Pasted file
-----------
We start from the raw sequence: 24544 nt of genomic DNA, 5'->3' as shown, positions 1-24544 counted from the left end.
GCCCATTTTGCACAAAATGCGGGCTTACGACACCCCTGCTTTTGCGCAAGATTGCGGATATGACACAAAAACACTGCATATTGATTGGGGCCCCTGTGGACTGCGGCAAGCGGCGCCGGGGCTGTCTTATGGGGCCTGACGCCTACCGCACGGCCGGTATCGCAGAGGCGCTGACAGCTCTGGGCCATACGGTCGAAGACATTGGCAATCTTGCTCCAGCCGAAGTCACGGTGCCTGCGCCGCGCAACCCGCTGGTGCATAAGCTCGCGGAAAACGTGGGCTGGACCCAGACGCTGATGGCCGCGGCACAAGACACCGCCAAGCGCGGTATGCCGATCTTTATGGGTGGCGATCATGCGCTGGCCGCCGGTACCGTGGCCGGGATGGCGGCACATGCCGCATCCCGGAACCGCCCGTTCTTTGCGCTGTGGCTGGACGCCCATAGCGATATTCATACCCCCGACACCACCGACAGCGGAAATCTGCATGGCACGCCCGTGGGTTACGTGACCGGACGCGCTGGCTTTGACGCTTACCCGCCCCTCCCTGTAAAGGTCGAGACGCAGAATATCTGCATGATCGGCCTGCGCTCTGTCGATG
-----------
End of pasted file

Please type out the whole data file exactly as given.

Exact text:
We start from the raw sequence: 24544 nt of genomic DNA, 5'->3' as shown, positions 1-24544 counted from the left end.
GCCCATTTTGCACAAAATGCGGGCTTACGACACCCCTGCTTTTGCGCAAGATTGCGGATATGACACAAAAACACTGCATATTGATTGGGGCCCCTGTGGACTGCGGCAAGCGGCGCCGGGGCTGTCTTATGGGGCCTGACGCCTACCGCACGGCCGGTATCGCAGAGGCGCTGACAGCTCTGGGCCATACGGTCGAAGACATTGGCAATCTTGCTCCAGCCGAAGTCACGGTGCCTGCGCCGCGCAACCCGCTGGTGCATAAGCTCGCGGAAAACGTGGGCTGGACCCAGACGCTGATGGCCGCGGCACAAGACACCGCCAAGCGCGGTATGCCGATCTTTATGGGTGGCGATCATGCGCTGGCCGCCGGTACCGTGGCCGGGATGGCGGCACATGCCGCATCCCGGAACCGCCCGTTCTTTGCGCTGTGGCTGGACGCCCATAGCGATATTCATACCCCCGACACCACCGACAGCGGAAATCTGCATGGCACGCCCGTGGGTTACGTGACCGGACGCGCTGGCTTTGACGCTTACCCGCCCCTCCCTGTAAAGGTCGAGACGCAGAATATCTGCATGATCGGCCTGCGCTCTGTCGATG